Tuesday, November 27, 2012

HTML DTD: strict vs loose

I’ve been writing some HTML5 code lately, and at some point I faced some miscalculations of dimensions through CSS. After some research, I discovered I had my page being rendered in quirks mode. I’ve heard this expression before, but never really bothered much. What happens is that standards compliant pages should have a doctype declaration, which tells the browser the page should be rendered that way, otherwise the HTML will be rendered in a Neanderthal form, the so-called “quirks mode”. I never bothered using a doctype, because I didn’t know the real meaning of it. Until now.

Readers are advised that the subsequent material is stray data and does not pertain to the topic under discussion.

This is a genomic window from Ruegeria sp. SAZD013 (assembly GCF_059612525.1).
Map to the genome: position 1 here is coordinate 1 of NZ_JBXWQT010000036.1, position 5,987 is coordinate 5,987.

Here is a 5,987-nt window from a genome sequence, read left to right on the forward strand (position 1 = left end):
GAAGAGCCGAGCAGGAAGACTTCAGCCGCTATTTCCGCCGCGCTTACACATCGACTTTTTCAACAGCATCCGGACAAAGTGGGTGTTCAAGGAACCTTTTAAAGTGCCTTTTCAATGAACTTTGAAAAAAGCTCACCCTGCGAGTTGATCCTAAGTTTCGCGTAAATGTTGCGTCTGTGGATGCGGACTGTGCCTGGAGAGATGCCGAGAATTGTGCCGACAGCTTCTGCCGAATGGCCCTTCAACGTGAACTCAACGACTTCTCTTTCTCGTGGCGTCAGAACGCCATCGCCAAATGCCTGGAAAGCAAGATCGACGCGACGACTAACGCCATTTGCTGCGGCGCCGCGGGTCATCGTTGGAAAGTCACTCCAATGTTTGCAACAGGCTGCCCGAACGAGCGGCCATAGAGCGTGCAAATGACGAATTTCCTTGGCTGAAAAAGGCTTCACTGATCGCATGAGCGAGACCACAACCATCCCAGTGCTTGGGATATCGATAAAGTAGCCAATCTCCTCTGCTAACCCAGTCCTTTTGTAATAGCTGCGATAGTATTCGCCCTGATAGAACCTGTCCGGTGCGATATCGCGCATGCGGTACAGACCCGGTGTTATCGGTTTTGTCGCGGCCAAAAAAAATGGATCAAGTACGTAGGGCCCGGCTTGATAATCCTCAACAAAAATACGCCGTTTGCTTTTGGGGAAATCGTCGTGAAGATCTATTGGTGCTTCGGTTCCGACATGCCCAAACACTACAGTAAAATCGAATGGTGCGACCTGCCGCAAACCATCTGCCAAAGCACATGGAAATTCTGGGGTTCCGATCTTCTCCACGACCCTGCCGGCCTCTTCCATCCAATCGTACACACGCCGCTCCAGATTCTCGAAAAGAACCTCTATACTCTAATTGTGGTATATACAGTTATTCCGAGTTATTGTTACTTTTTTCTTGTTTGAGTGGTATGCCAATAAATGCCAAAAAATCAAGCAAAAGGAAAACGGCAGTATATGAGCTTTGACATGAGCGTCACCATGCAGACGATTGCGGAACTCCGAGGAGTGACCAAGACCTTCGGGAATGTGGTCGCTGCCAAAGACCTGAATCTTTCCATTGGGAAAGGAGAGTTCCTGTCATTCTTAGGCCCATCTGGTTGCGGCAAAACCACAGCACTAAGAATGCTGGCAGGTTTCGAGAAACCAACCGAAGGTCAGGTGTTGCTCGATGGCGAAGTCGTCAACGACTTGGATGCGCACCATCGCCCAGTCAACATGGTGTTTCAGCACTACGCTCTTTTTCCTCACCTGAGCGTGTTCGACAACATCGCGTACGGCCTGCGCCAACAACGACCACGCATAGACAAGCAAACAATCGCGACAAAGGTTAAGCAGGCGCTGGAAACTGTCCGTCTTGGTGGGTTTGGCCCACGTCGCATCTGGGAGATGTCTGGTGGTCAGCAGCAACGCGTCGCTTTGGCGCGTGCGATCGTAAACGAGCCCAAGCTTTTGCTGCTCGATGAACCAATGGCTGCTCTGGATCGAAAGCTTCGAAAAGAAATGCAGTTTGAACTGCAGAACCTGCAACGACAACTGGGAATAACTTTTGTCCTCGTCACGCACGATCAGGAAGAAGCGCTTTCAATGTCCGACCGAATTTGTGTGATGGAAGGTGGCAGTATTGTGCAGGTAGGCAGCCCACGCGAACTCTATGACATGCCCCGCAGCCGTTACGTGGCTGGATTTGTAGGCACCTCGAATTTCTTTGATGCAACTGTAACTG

Then, convinced to use a doctype, I faced another problem. There were two types for me:

<!DOCTYPE HTML PUBLIC "-//W3C//DTD HTML 4.01 Transitional//EN"
The first is called “strict”, the second is “transitional”. The strict cuts away all the deprecated tags, while the transitional is the same strict plus some stuff like iframe, which I’m using at my project. So, my page is a transitional one, and I finally found my DTD.

Good references here and here.

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